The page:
Given the huge challenges and investments all car makers are facing, mergers, such as that we have seen proposed today between FCA and PSA, are unsurprising.
Independently, even those businesses the size of FCA and PSA are still too small to deal with the investment challenges needed to reduce CO2 emissions to levels legislated by the European Union.
To meet EU legislation that cuts CO2 emissions to an average of 95g/km by next year, with further reductions of 15% by 2025 and 37.5% by 2030 and fines for every g/km over that amount on each and every car sold, requires vast investments in new technologies, while still having to develop appealing and improved cars to sell today to fund those investments. R&D spends will never have been greater.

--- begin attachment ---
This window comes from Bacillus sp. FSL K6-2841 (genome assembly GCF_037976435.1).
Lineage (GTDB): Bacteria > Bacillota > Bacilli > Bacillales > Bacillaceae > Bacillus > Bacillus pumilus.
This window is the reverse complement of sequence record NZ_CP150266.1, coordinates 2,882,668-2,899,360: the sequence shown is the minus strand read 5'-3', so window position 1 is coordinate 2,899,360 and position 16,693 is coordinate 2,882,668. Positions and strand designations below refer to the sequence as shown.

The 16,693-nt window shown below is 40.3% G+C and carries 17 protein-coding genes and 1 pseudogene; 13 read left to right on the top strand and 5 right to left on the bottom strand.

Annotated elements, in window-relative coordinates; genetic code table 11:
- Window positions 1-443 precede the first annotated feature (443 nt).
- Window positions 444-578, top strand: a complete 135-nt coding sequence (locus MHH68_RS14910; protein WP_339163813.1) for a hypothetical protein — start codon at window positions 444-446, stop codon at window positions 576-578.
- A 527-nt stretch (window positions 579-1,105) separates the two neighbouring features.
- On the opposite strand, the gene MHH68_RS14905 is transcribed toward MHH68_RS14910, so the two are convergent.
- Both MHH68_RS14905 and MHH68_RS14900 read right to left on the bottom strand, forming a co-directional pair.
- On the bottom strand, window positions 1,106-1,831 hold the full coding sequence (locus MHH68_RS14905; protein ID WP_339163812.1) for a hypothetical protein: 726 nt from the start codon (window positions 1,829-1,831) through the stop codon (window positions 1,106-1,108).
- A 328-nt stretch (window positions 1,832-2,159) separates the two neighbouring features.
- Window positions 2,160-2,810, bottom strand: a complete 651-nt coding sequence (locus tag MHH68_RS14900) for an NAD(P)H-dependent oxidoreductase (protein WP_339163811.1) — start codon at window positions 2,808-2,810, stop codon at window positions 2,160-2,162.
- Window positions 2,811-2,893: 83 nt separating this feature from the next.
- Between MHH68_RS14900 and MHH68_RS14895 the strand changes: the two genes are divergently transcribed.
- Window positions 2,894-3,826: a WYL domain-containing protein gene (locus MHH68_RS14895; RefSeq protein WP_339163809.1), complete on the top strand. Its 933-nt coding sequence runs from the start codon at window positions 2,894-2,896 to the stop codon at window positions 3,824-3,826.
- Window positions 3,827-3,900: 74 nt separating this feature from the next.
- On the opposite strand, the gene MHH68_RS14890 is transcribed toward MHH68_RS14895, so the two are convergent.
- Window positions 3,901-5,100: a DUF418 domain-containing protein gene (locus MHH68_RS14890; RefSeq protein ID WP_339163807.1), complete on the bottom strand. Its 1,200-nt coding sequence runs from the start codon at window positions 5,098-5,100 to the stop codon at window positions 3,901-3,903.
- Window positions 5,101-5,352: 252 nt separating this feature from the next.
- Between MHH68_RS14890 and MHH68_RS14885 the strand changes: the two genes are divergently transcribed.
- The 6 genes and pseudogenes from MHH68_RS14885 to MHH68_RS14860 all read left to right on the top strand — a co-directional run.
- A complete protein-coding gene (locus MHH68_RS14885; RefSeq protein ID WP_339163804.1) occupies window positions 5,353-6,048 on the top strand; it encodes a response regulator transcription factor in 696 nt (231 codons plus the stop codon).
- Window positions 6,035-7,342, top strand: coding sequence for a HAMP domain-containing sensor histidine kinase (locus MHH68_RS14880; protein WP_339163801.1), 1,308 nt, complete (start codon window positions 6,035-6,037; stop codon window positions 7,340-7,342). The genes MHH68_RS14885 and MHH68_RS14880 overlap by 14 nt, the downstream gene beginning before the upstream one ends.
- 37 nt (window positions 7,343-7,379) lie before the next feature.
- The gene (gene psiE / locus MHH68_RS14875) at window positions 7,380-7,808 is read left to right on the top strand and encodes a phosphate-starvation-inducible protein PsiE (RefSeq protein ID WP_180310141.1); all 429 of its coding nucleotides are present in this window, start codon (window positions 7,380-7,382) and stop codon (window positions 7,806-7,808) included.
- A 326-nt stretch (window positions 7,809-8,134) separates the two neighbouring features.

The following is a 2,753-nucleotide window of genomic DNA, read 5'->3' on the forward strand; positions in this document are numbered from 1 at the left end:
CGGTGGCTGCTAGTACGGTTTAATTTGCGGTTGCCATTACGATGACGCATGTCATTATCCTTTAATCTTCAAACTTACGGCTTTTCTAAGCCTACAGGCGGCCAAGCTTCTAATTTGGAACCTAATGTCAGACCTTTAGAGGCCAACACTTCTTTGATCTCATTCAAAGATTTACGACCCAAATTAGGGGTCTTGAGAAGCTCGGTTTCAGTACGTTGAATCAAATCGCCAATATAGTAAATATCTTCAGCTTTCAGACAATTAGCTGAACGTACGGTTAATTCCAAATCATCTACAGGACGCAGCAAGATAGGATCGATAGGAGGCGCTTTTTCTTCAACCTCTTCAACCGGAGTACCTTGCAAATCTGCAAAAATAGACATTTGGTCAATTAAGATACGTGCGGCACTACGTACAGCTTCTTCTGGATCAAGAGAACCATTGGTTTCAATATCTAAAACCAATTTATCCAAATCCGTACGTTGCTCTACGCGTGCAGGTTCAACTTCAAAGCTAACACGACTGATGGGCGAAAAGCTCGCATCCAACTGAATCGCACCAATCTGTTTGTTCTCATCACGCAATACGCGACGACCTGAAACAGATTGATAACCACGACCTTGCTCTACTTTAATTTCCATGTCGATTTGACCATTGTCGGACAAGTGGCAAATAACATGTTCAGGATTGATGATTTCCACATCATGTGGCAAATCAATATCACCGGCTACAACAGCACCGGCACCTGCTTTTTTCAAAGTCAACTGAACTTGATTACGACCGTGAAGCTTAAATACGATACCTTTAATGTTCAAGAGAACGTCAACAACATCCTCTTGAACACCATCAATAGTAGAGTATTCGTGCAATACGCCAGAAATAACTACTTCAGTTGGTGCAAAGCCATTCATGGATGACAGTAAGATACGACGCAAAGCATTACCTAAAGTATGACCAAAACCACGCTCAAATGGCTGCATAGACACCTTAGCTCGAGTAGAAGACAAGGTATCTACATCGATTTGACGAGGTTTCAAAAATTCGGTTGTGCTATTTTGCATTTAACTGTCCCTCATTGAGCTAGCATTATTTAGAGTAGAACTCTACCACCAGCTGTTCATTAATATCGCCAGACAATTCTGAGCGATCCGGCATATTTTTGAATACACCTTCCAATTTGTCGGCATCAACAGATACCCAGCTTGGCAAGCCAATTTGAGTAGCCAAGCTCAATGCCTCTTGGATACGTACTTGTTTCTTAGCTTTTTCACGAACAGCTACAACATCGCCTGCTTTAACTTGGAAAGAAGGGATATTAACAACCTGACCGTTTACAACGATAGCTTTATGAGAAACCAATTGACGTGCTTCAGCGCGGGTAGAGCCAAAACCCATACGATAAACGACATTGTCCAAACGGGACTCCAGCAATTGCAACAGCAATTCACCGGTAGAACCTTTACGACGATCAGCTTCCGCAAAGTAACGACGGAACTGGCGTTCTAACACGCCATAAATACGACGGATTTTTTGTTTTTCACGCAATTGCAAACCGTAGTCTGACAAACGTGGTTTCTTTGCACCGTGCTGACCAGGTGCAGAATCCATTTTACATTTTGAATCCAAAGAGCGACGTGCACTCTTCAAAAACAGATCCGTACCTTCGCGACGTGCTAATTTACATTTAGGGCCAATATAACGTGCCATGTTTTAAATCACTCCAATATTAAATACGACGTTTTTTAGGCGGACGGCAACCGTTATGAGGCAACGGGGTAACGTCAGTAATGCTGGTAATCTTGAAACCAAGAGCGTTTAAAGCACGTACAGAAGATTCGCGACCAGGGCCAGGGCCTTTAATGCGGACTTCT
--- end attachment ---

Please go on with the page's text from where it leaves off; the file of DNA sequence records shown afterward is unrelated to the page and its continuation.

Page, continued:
The EU CO2 legislation has turned the industry as we know it on its head. All brands are facing challenges to meet it, even more so for the likes of PSA and FCA whose core brands are rooted in the mainstream.
When you’re selling each car you make for a few thousands pounds less than premium brands do, yet you still face the same development costs to create such a car, the books become even harder to balance. PSA and FCA will be feeling it more than most, and are seeing the segments they’ve always been strongest in (city cars, for example, that provide affordable, honest transportation to buyers young and old) become obliterated by the requirements of the EU legislation.